In another life I’d have been at the KCBOT that last Friday for its sad send off…
I earned my first paycheck there when I volunteered to help out over the Christmas holidays in the mailroom of my family’s firm, B.C. Christopher & Company. I was 15, pretty much a geek and $1.25 an hour was a lot of dough to me then. So much so, that when I returned the following summer, my dad refused to let me to work any overtime – even though they needed me – because he didn’t want me ranging around loose with too much money.
I graduated to the elevator department a year or two later. We leased or owned and operated about 30 country grain elevators and merchandised grain purchased directly from farmers in small towns like Mayfield, Kentucky and Gideon, Missouri. We sold it to firms that either processed the grain (like Archer, Daniels, Midland) and/or exported it (like Louis Dreyfus).
I worked in the elevator department, checking each and every ticket written up at our country grain elevators for the truckloads of grain purchased from farmers, then stored and later sold. There were computers back then, but they were room-sized and reserved for more important functions like sending out customer statements for stock, bond and futures transactions.
The gear employed in our accounting department consisted of large, mechanical adding machines, with row after row of numbered buttons. To anybody born after 1960, those so-called “calculators” would be unimaginable. It was tedious work and took great concentration, the payoff coming when we’d find an error that benefited either the firm or the customer. At which point we’d notify a gentleman named Randall Finke and he would remedy the matter with the given elevator manager.
After a post college stint in the United States Navy, I returned to the Board of Trade as a trainee basically, entering customer orders direct to the floor of the Chicago Board of Trade and Chicago Mercantile Exchange. Talk about fast and furious – it was baptism by fire (at a slightly higher scale of pay) during some of the wildest days of commodity futures trading in modern history.
Russian wheat deals, flooding along the Mississippi and record high grain, livestock and precious metals prices made for wild intraday price swings. All of which attracted novice investors unaquainted with the fact that the highly leveraged investments could – and usually did – result in them suffering stunning losses and staggering margin calls. Small fortunes were won on occasion – but more often, larger ones were usually lost – in those go-go days of the mid to late 1970s.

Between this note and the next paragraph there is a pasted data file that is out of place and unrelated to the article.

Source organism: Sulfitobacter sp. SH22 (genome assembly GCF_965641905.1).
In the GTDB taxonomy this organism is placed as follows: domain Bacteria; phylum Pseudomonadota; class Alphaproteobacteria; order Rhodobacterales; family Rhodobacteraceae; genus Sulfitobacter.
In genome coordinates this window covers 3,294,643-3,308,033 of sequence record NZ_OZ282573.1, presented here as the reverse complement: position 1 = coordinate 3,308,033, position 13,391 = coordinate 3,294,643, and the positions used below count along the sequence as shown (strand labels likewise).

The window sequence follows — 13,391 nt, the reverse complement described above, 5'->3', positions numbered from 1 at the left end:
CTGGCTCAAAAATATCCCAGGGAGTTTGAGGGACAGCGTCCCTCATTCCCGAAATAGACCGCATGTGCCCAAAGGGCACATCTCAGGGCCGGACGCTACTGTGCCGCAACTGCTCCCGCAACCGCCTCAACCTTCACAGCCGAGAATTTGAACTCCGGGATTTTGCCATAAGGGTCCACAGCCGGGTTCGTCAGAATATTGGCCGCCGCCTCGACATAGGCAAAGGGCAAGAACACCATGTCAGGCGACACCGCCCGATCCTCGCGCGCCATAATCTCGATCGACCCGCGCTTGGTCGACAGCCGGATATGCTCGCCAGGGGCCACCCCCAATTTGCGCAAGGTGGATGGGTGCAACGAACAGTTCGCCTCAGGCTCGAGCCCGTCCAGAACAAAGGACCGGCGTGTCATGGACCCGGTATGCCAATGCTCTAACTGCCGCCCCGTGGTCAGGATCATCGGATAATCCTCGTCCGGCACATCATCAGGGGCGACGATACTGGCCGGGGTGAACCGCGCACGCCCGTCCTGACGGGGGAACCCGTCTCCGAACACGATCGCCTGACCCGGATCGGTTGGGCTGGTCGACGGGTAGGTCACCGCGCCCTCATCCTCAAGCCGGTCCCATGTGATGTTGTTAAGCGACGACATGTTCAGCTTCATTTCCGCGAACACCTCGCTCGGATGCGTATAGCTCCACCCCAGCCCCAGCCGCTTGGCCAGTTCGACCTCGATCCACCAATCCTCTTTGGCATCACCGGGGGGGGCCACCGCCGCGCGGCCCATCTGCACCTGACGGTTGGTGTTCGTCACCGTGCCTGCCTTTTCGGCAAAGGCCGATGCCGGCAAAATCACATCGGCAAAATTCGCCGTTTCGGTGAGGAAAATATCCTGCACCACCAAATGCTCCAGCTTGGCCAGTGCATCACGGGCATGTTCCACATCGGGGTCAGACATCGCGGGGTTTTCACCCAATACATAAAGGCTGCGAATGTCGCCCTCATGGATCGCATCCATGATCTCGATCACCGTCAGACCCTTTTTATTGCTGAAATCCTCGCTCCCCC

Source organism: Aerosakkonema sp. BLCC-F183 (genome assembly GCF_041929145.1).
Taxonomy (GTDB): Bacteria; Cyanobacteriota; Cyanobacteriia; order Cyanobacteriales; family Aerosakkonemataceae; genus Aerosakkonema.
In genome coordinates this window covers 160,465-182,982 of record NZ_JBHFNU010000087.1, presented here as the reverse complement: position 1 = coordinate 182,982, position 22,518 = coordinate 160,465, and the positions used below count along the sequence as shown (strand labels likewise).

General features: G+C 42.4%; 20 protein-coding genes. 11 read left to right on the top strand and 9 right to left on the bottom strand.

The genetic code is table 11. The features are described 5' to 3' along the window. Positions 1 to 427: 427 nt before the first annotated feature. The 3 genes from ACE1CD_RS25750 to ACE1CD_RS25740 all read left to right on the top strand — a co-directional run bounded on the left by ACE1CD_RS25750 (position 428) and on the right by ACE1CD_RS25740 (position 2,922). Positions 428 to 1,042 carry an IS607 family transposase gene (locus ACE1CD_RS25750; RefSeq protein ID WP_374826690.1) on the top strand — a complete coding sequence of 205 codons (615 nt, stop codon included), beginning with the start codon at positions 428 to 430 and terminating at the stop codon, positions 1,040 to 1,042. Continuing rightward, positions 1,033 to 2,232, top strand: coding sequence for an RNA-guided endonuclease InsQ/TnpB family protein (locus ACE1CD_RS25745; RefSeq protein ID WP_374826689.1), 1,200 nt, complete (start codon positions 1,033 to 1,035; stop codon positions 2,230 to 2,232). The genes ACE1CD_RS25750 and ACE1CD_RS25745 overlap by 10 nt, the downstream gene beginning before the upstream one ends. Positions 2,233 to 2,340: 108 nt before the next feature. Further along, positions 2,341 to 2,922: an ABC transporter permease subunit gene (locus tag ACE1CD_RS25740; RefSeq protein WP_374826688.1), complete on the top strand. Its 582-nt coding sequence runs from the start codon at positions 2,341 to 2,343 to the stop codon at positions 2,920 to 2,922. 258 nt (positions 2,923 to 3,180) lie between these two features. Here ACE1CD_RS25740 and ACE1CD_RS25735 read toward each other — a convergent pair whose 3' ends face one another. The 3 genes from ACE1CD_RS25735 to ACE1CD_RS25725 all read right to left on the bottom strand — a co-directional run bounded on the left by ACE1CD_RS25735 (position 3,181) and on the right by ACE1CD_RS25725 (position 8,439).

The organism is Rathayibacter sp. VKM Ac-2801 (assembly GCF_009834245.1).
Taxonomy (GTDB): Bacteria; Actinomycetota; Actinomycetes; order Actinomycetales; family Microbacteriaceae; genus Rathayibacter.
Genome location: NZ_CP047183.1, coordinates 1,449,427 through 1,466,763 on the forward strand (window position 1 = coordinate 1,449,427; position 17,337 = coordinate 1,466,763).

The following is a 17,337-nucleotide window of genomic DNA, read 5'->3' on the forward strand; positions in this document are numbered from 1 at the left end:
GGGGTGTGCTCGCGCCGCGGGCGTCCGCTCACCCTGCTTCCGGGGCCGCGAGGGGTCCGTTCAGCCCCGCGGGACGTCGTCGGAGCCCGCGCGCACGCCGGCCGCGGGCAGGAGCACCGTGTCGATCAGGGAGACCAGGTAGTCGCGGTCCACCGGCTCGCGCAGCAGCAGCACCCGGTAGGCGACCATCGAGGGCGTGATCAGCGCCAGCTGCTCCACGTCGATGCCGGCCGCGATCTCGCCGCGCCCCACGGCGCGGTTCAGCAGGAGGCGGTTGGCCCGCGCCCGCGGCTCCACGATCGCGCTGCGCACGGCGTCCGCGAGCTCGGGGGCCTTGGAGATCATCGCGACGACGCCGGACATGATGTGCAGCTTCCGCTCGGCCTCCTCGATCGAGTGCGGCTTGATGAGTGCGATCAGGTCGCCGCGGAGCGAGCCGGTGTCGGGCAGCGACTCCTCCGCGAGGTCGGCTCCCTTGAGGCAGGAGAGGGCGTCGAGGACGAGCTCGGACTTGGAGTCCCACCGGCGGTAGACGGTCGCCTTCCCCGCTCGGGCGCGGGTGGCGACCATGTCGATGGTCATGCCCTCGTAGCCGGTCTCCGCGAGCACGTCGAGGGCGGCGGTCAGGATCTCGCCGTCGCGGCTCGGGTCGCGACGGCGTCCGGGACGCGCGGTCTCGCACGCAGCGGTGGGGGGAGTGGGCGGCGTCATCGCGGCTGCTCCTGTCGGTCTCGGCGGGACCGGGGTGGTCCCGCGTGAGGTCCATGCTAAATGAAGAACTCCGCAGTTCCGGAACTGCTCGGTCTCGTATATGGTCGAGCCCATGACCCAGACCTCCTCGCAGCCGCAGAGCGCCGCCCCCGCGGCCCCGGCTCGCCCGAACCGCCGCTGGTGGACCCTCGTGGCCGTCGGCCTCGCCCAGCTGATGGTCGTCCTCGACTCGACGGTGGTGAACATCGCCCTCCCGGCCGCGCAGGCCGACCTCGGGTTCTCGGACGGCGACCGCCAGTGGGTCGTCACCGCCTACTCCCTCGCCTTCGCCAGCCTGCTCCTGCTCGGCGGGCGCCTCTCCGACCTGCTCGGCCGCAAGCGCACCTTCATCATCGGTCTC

It was a wild, heady ride to be sure, albeit a stultifying and ultimately unhappy one for most customers who hoped – naively – to profit from the price swings. Futures brokers coined expressions that fit the times and uttered them daily – expressions such as, “Chicago giveth, Chicago taketh away” and “Forget the cheese, let me out of the trap.”
At 1:15 p.m. sharp every weekday, the traders and futures brokers at the Kansas City Board of Trade would march gleefully up Main to the Streetcar Named Desire and/or The Peanut – to have a Streetcar Cheddar Burger or Peanut BLT – and alternately drown their sorrows, celebrate their wins or just take the edge off a frenzied trading day. Often, in fact usually, many would not return for several hours – if ever – and only then in various states of inebriation.
And that’s the way the game was played at the KC Board of Trade and other futures exchanges around the country from time immemorial. Suffice it to say, alcoholism ran rampant among grain brokers and commodity traders in those days. It more-or-less just came with the turf.
And while I enjoyed being a part of that scene – it really wasn’t me. I preferred working with the grain elevators and helping with their day-to-day operations. To that end, I spent nearly a year living in a small motel room and later a single-wide trailer by a soybean field in the small town of Mayfield, Kentucky. I drove there from Kansas City in a new, brown Fiat X1/9 mid-engine sports car, carrying as many cases as I could wedge in of Coors Beer from Kansas.
Coors was like gold back then, as was not available in Missouri or any of the eastern states. Bestowing a case, a six pack or even a can of Coors on the manager of a grain elevator or another local, was almost like to being one of the wise men and delivering gold, frankincense or myrrh.
On my return trips to Kansas City, I would bring the bounty of Kentucky – moonshine and country ham largely – even though I lived in a “dry” county. After one such trip I learned that the son of the owner of Miller Pontiac – Sam Miller – had been hospitalized for bleeding ulcers after a Sunday afternoon of sipping shine with me.
You had to be there.